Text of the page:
What made me look up in you setup was the NAM Module, be careful with RSPAN sessions they can consume a lot of bandwidth! Cut the RSPAN VLANs off all the trunks where you don't need it (I had a similar problem).
About your second question I can not help you, I have never encountered In-Discards. Input Packet Drops means that the switching backplane is not fast enough to transport all the packets away from the ports, which is rather unnormal. Probably the Sup 1 is just not fast enough for server agregation (15 Mpps compared to a possible 400 Mpps with a Sup 720 and corresponding Linecards)
You?re right. I see now that I can configure WRED (and WRR) through the CatOS, and it is different than a router interface configuration. From what I understand, a router applies WRED to traffic and then passes it to one software queue, whereas a switch seems to apply WRED to traffic entering each queue. Since I?m not classifying or marking traffic anywhere on the network, I assume I?d just configure the standard queues (or whichever standard queue is for unclassified traffic), and make the WRED effectively behave like RED. This of course, will hopefully mitigate output drops at ports connecting to other switches.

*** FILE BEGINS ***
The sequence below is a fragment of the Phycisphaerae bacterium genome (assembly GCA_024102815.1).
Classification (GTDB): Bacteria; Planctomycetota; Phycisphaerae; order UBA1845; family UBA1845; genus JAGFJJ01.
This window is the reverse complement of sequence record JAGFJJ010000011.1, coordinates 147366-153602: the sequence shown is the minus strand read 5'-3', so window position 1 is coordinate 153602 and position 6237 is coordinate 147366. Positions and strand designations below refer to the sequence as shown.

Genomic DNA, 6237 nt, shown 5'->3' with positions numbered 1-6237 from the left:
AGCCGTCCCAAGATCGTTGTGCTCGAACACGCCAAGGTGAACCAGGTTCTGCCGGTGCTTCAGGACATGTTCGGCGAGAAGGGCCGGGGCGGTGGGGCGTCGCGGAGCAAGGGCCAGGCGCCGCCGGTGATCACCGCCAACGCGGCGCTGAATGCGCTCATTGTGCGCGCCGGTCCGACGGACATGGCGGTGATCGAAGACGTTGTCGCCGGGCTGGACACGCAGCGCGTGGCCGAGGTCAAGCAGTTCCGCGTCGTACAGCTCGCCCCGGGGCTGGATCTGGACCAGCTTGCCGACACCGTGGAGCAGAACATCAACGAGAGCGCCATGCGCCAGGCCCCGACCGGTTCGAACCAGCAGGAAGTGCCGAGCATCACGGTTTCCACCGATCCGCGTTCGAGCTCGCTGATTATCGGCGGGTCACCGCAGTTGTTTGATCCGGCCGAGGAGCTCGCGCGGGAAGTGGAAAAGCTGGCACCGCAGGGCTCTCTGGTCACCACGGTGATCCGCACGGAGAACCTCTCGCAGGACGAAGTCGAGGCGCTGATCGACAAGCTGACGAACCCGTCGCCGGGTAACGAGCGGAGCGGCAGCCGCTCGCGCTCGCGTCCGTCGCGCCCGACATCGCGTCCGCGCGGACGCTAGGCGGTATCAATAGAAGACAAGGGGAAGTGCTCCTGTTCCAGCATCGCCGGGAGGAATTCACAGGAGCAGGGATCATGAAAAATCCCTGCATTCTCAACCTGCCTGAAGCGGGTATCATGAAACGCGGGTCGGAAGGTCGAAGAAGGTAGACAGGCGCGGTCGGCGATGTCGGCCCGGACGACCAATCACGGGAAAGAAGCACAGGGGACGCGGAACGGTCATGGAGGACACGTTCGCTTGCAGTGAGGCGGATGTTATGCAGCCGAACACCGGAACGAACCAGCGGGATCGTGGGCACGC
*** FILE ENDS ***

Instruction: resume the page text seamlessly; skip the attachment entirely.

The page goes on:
For the input discards happening on Etherchannels that connect the redundant 6509s, maybe I can configure WRED on those ports, so that the packets get randomly dropped on their way out, rather than at the other side (where they are getting dropped now). This assumes that WRED is OK for Etherchannels ? haven?t looked into this yet.